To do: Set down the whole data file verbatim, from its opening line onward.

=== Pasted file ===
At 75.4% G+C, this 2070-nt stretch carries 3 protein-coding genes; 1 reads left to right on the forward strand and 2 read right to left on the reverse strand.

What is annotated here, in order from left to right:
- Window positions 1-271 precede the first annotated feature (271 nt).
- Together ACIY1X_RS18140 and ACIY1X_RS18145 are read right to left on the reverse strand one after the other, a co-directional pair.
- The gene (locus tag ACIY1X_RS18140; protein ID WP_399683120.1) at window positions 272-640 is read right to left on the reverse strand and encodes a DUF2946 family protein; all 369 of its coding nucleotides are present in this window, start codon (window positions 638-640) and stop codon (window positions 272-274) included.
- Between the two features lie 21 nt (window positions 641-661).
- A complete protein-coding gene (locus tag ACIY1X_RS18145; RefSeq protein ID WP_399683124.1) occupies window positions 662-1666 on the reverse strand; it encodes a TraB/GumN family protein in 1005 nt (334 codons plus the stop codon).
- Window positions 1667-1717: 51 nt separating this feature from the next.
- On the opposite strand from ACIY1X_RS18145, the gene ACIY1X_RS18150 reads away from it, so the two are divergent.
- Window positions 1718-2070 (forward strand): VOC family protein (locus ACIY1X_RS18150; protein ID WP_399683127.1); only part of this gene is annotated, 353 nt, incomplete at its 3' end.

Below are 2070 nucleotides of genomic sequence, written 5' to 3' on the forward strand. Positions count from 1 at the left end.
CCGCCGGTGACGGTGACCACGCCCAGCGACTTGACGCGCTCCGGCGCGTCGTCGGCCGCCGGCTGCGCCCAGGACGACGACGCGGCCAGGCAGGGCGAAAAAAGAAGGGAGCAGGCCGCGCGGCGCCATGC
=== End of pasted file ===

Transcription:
At 75.4% G+C, this 2070-nt stretch carries 3 protein-coding genes; 1 reads left to right on the forward strand and 2 read right to left on the reverse strand.

What is annotated here, in order from left to right:
- Window positions 1-271 precede the first annotated feature (271 nt).
- Together ACIY1X_RS18140 and ACIY1X_RS18145 are read right to left on the reverse strand one after the other, a co-directional pair.
- The gene (locus tag ACIY1X_RS18140; protein ID WP_399683120.1) at window positions 272-640 is read right to left on the reverse strand and encodes a DUF2946 family protein; all 369 of its coding nucleotides are present in this window, start codon (window positions 638-640) and stop codon (window positions 272-274) included.
- Between the two features lie 21 nt (window positions 641-661).
- A complete protein-coding gene (locus tag ACIY1X_RS18145; RefSeq protein ID WP_399683124.1) occupies window positions 662-1666 on the reverse strand; it encodes a TraB/GumN family protein in 1005 nt (334 codons plus the stop codon).
- Window positions 1667-1717: 51 nt separating this feature from the next.
- On the opposite strand from ACIY1X_RS18145, the gene ACIY1X_RS18150 reads away from it, so the two are divergent.
- Window positions 1718-2070 (forward strand): VOC family protein (locus ACIY1X_RS18150; protein ID WP_399683127.1); only part of this gene is annotated, 353 nt, incomplete at its 3' end.

Below are 2070 nucleotides of genomic sequence, written 5' to 3' on the forward strand. Positions count from 1 at the left end.
CCGCCGGTGACGGTGACCACGCCCAGCGACTTGACGCGCTCCGGCGCGTCGTCGGCCGCCGGCTGCGCCCAGGACGACGACGCGGCCAGGCAGGGCGAAAAAAGAAGGGAGCAGGCCGCGCGGCGCCATGC